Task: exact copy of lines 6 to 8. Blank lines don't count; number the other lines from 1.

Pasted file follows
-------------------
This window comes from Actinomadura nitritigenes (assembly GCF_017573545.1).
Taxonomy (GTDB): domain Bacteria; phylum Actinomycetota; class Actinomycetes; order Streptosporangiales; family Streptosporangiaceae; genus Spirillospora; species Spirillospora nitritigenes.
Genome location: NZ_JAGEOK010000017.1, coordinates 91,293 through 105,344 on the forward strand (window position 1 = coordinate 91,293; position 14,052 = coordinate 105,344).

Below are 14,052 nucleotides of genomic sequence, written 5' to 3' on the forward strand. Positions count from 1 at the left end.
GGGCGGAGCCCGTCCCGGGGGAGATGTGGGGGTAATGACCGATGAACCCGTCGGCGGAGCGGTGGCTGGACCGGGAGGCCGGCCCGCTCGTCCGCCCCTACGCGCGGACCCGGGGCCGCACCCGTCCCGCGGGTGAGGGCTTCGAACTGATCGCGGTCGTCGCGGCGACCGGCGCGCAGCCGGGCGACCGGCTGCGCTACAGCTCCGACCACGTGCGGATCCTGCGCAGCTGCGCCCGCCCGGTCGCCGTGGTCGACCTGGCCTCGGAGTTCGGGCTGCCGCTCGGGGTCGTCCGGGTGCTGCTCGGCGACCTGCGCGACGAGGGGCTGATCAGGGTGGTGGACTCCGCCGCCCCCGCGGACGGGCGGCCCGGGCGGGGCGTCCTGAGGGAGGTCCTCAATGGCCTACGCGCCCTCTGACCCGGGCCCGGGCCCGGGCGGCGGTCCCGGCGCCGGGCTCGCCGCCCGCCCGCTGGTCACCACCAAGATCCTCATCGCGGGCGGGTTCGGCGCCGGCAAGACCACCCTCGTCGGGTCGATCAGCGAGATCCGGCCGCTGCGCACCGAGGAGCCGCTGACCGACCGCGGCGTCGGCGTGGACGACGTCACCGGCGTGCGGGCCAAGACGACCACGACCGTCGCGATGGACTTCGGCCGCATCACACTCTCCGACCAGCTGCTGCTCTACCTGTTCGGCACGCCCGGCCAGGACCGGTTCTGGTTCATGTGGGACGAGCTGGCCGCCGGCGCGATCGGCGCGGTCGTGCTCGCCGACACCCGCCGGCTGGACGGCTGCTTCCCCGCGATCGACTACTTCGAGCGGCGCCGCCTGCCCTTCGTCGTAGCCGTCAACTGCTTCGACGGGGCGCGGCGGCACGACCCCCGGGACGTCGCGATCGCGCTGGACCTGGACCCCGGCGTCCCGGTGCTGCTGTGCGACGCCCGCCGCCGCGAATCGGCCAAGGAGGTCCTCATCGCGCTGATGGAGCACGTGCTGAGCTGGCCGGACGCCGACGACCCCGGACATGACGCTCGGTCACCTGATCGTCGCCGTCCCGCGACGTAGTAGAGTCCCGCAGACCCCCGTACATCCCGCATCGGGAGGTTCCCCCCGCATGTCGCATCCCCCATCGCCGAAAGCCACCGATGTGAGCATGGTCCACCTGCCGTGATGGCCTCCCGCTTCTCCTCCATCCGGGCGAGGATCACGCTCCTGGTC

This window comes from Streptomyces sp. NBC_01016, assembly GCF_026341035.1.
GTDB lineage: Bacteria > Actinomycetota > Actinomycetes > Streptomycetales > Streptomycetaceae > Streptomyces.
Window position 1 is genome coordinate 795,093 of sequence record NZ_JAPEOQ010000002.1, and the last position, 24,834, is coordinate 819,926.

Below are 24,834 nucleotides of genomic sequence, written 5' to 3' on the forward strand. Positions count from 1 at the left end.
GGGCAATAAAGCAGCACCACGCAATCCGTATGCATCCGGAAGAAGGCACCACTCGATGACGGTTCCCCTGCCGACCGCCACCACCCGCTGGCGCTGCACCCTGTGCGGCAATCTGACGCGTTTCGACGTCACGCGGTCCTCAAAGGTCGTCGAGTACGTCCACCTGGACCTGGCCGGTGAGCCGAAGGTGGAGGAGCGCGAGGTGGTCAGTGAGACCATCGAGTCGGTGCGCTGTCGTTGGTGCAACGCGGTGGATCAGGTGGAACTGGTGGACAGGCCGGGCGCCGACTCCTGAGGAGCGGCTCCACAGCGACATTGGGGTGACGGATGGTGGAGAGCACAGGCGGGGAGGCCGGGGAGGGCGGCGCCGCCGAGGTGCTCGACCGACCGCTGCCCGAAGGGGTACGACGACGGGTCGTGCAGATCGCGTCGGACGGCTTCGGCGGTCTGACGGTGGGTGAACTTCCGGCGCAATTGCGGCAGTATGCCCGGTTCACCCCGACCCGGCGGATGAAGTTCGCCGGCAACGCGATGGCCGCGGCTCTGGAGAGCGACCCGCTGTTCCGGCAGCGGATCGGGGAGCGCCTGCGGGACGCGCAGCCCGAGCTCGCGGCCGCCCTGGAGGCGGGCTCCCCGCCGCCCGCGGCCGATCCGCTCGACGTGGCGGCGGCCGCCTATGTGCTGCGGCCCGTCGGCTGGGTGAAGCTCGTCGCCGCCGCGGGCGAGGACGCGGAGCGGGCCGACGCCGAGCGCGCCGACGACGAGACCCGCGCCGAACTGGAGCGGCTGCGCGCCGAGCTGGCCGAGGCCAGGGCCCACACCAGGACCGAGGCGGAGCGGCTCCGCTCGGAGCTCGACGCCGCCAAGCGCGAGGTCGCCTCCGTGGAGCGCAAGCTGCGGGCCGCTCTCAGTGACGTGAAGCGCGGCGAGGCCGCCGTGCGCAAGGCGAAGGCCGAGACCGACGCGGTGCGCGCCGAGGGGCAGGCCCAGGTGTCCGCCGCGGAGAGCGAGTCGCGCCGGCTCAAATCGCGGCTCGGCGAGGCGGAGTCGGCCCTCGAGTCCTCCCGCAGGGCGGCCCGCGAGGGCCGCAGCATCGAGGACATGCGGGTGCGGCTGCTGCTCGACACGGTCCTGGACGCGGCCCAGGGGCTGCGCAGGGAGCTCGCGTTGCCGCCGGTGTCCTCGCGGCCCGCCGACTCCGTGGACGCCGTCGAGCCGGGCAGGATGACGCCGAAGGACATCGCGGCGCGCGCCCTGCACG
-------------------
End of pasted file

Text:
This window comes from Streptomyces sp. NBC_01016, assembly GCF_026341035.1.
GTDB lineage: Bacteria > Actinomycetota > Actinomycetes > Streptomycetales > Streptomycetaceae > Streptomyces.
Window position 1 is genome coordinate 795,093 of sequence record NZ_JAPEOQ010000002.1, and the last position, 24,834, is coordinate 819,926.